In 1897 William Moorcroft was employed as a designer at James Macintyre & Co.; with a background in ceramic chemistry, he was a keen experimenter and introduced an array of new wares and glazes to the production line. However, it wasn’t until the launch of ‘Florian Ware’, one year later, which really cemented his reputation as a talented designer and ceramicist.
The arrangement of sinuous flowing lines and intricate foliate patterns were outlined using an applied raised slip, a technique known as tubelining. Moorcroft was meticulous, and oversaw every stage of production to ensure quality was met at the highest level; and Florian Ware was the first range in which Moorcroft began to sign his name or initials on every piece he worked on and supervised.
Over the next few years, richer colours were introduced and several new patterns were registered. In particular, the charming designs of trees amongst rolling hills in an English countryside caught the eye of Liberty’s in London, and a partnership was soon struck between Moorcroft and the company. who remained a major outlet of his pottery, as well as other significant retailer’s such as Harrod’s and Tiffany & Co. In 1912 Moorcroft’s relationship with the directors at James Macintyre disintegrated and in 1913, with the financial backing of the Liberty family, he opened his own pottery in Cobridge.
He was inundated with orders from several distributors who were keen to support his venture, and many of the popular patterns from the Macintyre period such as Spanish, Pomegranate, Hazeldene and Claremont, continued to be produced at Cobridge. However, he was also keen to develop his particular interest in his Florian-style designs and some of these early Macintyre patterns were revived and redeveloped in bolder forms and richer colours from the late 1920s.
By the 1930s, tastes were beginning to change and whilst English native flowers always remained central to his most popular wares, Moorcroft started to look further afield for new inspiration. Amongst some his hi contemporaries, for example Charles Noke and Bernard Moore, there was a growing interest in the high-fired Oriental wares which produced the most intense and dramatic effects. To achieve these flambé glazes Moorcroft built his own special kiln and was highly secretive about his methods, however the ware produced as a result were arguably some of his most remarkable, given the complex and demanding nature of the skills required. Whilst other potteries sought to deliver a consistent sang de boeuf colour, Moorcroft embraced the unpredictable nature of the kiln and the eccentric array of colourful glazes it could produce, making every piece unique.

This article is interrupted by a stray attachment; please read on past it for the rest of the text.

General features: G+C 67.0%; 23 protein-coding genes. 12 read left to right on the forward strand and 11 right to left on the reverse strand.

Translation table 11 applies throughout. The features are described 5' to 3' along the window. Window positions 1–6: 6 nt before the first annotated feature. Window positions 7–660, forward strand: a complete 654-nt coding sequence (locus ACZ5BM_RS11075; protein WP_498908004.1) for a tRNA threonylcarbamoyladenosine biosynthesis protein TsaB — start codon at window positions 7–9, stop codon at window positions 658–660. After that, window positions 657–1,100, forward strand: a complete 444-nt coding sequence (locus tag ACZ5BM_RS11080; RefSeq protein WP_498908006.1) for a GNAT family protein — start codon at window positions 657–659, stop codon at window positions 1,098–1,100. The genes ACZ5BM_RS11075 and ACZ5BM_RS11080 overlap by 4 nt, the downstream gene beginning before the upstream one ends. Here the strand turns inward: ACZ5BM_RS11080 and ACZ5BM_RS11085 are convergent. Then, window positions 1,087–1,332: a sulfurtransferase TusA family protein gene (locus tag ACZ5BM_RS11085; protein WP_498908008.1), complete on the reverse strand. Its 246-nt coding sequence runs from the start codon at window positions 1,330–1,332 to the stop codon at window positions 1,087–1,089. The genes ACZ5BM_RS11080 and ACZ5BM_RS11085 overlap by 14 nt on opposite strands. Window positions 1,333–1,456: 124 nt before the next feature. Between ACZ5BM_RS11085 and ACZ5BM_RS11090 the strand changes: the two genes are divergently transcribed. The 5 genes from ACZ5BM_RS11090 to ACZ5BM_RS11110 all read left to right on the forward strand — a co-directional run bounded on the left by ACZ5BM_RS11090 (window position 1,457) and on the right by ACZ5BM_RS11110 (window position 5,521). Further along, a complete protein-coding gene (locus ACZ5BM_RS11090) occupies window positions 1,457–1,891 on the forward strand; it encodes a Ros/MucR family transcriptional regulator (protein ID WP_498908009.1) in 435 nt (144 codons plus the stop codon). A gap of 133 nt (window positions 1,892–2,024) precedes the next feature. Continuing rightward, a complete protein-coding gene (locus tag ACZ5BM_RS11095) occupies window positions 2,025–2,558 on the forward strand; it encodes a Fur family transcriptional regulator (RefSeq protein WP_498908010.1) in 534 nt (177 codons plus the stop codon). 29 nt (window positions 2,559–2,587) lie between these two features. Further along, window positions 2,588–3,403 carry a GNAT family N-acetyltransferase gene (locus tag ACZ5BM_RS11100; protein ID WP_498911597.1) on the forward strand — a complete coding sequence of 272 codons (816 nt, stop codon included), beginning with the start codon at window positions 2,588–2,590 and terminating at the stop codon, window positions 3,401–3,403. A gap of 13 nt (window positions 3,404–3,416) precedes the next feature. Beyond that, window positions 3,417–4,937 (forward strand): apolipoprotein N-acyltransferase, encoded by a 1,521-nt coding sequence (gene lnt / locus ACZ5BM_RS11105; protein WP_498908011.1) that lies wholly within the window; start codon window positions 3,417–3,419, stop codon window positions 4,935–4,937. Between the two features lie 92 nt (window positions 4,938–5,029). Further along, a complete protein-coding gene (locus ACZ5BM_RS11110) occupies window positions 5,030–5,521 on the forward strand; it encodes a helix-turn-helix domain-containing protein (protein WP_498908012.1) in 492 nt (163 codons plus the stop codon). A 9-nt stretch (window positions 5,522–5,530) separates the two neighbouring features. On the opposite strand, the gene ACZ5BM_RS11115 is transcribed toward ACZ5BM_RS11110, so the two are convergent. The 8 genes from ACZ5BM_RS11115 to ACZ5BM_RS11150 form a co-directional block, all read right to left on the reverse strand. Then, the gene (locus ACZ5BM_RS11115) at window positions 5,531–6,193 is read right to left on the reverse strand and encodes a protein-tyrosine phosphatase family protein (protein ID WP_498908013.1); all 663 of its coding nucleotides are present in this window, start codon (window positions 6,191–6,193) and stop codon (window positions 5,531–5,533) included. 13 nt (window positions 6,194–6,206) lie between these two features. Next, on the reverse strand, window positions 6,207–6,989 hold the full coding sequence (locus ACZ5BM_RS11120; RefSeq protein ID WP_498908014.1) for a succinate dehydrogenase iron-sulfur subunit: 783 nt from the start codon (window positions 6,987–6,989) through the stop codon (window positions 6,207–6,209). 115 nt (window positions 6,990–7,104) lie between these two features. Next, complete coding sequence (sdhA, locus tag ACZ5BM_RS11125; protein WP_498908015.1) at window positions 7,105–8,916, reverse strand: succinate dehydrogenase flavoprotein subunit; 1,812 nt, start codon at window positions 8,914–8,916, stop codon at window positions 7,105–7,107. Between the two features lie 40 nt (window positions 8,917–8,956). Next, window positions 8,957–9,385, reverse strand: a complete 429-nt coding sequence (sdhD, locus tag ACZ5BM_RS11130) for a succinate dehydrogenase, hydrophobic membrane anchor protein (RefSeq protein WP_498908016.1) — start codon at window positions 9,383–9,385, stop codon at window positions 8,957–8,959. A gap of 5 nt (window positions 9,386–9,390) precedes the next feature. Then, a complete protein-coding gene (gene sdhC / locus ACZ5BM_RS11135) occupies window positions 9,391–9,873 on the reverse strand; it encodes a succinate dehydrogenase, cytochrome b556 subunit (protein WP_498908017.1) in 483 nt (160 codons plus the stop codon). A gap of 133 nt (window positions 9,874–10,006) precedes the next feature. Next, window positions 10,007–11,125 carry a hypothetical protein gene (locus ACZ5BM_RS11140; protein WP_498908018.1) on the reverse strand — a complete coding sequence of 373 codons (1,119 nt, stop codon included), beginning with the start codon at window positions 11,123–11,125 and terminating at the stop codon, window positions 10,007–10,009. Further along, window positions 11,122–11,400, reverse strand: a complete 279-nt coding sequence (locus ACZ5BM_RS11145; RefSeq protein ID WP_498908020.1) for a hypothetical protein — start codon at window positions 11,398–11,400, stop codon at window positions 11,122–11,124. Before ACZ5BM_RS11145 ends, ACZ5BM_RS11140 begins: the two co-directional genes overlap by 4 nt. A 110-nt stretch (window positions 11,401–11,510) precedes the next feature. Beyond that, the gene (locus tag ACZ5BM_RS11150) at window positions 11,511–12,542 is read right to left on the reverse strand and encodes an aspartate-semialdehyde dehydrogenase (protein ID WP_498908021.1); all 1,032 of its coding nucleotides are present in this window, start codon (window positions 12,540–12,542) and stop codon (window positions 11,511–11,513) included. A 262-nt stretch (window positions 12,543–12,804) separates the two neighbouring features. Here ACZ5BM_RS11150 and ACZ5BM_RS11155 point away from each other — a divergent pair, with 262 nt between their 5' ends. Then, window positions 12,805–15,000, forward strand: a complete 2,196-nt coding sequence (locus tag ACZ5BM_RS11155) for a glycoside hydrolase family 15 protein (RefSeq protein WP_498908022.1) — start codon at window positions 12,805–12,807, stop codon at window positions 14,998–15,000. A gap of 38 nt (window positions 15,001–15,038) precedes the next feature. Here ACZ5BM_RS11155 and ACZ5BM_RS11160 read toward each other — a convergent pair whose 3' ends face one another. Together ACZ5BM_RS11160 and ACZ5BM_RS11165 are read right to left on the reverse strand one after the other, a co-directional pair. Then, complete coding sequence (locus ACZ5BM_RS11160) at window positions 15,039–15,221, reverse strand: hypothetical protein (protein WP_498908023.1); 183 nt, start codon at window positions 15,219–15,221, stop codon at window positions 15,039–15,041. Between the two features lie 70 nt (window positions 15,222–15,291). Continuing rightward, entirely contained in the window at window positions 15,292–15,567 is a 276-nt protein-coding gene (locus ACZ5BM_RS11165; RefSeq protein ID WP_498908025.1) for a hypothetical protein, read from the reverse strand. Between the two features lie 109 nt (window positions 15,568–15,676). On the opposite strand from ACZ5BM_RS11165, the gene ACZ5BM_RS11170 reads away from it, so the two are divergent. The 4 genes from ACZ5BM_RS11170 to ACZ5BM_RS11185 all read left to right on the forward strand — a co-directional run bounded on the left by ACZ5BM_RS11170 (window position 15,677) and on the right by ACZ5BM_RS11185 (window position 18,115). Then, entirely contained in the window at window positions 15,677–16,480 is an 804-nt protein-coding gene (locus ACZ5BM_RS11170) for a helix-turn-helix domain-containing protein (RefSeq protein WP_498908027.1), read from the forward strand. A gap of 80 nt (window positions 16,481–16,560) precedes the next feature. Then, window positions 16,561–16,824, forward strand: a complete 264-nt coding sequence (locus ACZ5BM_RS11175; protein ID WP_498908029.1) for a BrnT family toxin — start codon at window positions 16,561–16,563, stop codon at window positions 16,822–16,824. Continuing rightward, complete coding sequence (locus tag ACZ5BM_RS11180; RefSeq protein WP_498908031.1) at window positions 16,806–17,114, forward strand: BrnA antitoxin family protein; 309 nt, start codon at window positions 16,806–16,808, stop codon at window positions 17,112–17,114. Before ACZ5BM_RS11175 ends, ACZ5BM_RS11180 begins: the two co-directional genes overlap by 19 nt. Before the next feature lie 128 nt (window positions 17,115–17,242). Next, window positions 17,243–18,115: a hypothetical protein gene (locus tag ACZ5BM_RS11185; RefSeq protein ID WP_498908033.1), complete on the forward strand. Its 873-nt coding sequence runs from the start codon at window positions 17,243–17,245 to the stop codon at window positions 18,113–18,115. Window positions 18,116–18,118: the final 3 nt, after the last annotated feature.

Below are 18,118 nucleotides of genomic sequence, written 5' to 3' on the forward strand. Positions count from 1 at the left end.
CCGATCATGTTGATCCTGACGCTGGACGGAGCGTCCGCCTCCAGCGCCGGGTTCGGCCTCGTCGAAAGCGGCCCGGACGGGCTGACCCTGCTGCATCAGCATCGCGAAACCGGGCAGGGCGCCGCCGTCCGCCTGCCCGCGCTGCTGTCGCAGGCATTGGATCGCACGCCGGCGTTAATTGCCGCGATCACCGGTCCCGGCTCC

Walter Moorcroft took over management of the pottery after his father’s passing in 1945. During a few difficult years of transition, his father’s designs were crucial in ensuring the success and continuation of the business, but soon after Walter developed his own style which matured into the 1950s.
William displayed a clear preference in using English flowers and landscapes for his wares, however Walter was fascinated by more exotic species and so patterns such as Hibiscus, Arum Lily, Caribbean and Marine began to emerge alongside a dramatic use of colour. Importantly, Walter was also knowledgeable of the transmutation process and exhibited the same skill as his father to continue the production of flambé wares. In 1998 the pottery established a new Design Studio, led by Senior Designer Rachel Bishop, to further expand its range of products and continues to build on William and Walter’s legacy today.
Viewing from will take place at our Edinburgh saleroom on Sunday 17 October, 12noon to 4pm and Monday 18 & Tuesday 19 October, 10am to 5pm.
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